Where You Can Retrieve Your Stolen Mobile Phone

File image of stolen mobile phones. /FILE

The National Police Service on Wednesday, October 14 has invited Kenyans who have lost phones, laptops and cameras in the recent past to retrieve their property.

Kenyans will be required to visit the Nairobi Regional Police Headquarters (Opposite Integrity House) to trace and retrieve their stolen goods.

“Proof of ownership will be however required before the gadget is released”. noted the police force through their official Twitter account.

A person using his laptop. /KENYANS.CO.KE

This followed several complaints on Inspector General of Police, Hilary Mutyambai’s weekly #EngageTheIG session on Twitter about the rampant loss of phones.

Nairobi Regional Commander of Police Mr. Rashid Yakub in response ordered for an operation that has netted 169 mobile phones and more than 25 laptops and desktops in the last 48 hours.

Directorate of Criminal Investigations (DCI) officers earlier on Wednesday, October 14, arrested two foreign nationals over increased burglary cases reported at Karuri area, Kiambu County.

In a statement by the DCI, the two foreigners, upon further probing, led officers to a phone repair shop in Eastleigh estate, Nairobi where the police managed to recover stolen goods.

“Upon interrogation of the two suspects, the detectives proceeded to 1st Avenue in Eastleigh where they raided Diligent Phone Repair Shop and recovered hundreds of assorted mobile phones and laptops suspected to be stolen goods,” read part of the statement.

In the recent past, there has been a surge in theft cases leading to a barrage of arrests and recoveries by the DCI.

Earlier in the year, DCI sleuths recovered 262 mobile phones, computers and accessories from a suspected theft ring based in Kayole and Central Business District.

Robbers employ numerous tactics to snatch mobile phones and personal items which range from the classic snatching them along the streets while one is walking, boarding public vehicles masquerading as passengers to commit their acts to the notorious snatching of phones in traffic.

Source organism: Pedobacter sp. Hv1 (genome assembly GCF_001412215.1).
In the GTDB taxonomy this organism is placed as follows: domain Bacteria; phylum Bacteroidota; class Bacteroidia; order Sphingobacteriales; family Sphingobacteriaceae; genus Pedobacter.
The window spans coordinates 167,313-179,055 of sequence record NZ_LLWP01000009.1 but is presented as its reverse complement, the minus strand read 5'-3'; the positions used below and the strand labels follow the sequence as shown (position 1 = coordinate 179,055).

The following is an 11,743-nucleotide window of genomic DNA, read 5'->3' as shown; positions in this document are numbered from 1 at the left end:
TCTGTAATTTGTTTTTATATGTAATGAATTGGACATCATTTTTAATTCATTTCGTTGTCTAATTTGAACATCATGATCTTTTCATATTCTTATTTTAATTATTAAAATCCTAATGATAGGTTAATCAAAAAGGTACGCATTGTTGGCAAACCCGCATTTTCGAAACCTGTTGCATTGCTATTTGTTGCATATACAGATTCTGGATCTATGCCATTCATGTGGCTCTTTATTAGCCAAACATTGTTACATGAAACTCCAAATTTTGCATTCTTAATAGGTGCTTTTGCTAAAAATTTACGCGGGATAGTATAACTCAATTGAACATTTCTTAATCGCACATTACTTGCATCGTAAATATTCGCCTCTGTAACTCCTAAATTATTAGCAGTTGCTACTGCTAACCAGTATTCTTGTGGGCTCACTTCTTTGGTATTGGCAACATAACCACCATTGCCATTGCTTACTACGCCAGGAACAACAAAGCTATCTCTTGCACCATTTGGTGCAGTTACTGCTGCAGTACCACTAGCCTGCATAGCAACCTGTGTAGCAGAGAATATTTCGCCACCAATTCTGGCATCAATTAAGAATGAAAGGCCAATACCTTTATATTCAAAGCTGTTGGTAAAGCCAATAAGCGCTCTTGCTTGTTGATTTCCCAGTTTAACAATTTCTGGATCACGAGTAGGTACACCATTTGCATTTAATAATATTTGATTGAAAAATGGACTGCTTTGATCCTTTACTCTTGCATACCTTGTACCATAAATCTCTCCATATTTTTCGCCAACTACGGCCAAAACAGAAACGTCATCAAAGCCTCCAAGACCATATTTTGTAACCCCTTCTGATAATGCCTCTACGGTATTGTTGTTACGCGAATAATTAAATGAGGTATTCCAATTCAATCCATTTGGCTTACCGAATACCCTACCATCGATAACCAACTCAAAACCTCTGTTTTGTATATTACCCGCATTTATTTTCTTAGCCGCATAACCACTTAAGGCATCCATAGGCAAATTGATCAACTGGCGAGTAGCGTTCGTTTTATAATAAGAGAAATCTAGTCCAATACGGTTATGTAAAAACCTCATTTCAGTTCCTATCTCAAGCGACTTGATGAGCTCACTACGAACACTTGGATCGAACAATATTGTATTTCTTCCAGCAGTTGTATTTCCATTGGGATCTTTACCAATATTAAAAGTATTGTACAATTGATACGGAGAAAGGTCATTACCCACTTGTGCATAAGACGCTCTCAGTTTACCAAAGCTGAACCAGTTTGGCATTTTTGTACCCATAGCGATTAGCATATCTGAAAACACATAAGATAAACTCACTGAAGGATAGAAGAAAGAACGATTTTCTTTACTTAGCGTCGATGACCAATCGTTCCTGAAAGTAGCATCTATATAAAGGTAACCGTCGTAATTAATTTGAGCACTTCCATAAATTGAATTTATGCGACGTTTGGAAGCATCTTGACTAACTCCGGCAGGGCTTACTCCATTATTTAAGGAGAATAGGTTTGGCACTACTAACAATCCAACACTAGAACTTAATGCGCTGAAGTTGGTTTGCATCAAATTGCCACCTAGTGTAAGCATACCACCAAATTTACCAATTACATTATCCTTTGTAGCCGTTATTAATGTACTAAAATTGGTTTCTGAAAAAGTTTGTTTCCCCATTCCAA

Once stolen, the electronics are sold off as second hand goods on popular online shopping websites to innocent customers who wind up being arrested and charged with handling of stolen goods.

Almost every person living in Nairobi has had their mobile phone stolen at least once in their lives.

According to a comprehensive report released by the Overseas Security Advisory Council (OSAC) in May 2020, Nairobi residents stand a high probability of being victims of crime on any given day.

The council went on to highlight crimes of opportunity such as pickpockets and thieves who often carry out snatch-and-grab attacks in crowded areas and from vehicles idling in traffic, relieving pedestrians or drivers of purses, cell phones or other easily accessible belongings.

“While mobile phones can be tracked using International Mobile Equipment Identity (IMEI) numbers, laptops once stolen are difficult to recover” one police officer told this writer after he was a victim of robbery in January this year.

Directorate of Criminal Investigations headquarters in Nairobi. /CITIZEN DIGITAL
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